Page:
Understanding Digital Currencies
Digital currencies are currencies (or money systems) that are only available electronically or digitally. They can therefore only be accessed via computers, including smartphones, and have no physical existence. Perhaps the best-known digital currency is Bitcoin, but there are many more.
Digital currencies have many advantages, but also some disadvantages. However, they are now becoming much more mainstream. For example, the Bank of England has announced that it is considering establishing a digital currency. It is therefore worth understanding a bit more about how digital currencies work, and especially where things might go wrong.
Types of Digital Currency
There are three main types of digital currency.
Cryptocurrencies use cryptography or coding to secure and verify transactions
This means that they are created using complex bits of computer code. More complex code is also used to record and verify transactions. For example, Bitcoin is the best known cryptocurrency. It is ‘mined’ by individuals or organisations solving complex computer puzzles, which get harder as more Bitcoin are mined. Each transaction is recorded through a system called blockchain. This records all transactions and holds those records across a network of computers owned and managed by individuals, rather than a central system. Each user therefore contributes to the blockchain, meaning that records cannot be falsified.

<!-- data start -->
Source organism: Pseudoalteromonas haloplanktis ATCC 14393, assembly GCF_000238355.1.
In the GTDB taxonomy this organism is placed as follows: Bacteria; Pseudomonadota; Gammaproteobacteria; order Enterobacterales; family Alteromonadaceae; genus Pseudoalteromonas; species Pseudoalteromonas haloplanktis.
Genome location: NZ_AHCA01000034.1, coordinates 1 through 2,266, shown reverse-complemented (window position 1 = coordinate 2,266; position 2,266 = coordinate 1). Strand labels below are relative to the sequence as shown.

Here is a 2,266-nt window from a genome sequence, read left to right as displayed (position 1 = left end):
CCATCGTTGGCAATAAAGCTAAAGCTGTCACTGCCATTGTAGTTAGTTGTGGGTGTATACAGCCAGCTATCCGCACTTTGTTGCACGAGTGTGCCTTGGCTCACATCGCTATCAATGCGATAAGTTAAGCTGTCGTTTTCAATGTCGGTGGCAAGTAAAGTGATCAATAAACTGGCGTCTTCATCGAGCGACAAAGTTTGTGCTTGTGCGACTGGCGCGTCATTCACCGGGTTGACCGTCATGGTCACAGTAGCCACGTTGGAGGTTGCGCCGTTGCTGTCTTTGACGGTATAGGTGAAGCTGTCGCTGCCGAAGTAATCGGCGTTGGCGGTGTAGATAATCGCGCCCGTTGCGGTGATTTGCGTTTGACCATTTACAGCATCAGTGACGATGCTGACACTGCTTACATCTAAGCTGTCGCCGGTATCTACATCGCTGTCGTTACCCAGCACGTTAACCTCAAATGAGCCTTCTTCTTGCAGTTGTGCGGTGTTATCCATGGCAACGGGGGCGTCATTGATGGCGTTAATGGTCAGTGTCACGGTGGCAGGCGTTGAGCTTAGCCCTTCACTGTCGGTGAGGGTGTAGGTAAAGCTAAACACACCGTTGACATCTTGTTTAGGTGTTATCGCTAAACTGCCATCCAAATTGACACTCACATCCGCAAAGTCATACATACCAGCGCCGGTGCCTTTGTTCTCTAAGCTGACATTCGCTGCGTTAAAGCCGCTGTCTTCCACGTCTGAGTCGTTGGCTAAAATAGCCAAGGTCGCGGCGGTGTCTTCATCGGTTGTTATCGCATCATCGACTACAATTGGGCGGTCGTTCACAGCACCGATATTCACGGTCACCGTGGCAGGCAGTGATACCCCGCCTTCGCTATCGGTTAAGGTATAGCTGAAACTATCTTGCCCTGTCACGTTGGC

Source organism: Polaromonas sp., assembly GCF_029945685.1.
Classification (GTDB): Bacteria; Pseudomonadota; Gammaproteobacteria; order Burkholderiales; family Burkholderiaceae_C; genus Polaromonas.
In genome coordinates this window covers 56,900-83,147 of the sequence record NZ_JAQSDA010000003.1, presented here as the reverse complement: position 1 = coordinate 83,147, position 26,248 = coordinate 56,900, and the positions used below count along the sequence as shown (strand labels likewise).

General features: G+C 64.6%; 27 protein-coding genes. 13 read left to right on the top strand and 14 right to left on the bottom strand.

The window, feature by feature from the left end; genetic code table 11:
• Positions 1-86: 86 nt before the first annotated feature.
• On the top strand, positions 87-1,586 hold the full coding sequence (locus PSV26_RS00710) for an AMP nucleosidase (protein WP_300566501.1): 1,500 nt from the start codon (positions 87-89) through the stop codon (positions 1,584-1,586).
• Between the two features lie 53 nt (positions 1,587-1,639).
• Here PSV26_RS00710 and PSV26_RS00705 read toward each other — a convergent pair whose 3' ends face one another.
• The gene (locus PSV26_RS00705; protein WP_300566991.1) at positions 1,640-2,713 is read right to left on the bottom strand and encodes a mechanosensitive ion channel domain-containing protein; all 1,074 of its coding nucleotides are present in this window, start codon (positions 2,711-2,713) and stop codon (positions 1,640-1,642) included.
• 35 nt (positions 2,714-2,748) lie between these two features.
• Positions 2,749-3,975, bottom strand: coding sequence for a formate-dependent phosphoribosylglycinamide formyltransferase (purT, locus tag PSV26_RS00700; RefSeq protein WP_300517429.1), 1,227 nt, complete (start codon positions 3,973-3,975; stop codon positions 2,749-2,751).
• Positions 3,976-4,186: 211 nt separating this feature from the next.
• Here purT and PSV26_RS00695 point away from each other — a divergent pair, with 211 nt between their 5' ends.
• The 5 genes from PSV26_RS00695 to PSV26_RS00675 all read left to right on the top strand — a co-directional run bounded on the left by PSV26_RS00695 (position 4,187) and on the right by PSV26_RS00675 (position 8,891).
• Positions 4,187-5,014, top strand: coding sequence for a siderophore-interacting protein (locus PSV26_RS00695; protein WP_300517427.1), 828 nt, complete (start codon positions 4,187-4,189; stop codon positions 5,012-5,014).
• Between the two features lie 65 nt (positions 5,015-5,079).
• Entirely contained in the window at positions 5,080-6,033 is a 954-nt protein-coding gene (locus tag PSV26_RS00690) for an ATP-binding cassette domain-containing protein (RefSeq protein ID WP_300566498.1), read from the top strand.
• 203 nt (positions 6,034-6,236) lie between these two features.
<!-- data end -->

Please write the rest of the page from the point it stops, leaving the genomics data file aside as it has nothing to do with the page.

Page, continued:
Bitcoin and other cryptocurrencies are therefore described as decentralised, because they are not controlled by central banks or governments. Indeed, many cryptocurrencies were created precisely to avoid this kind of control.
2. Virtual currencies
Virtual currencies are unregulated digital currencies that are created and controlled by developers or algorithms following a clear set of rules.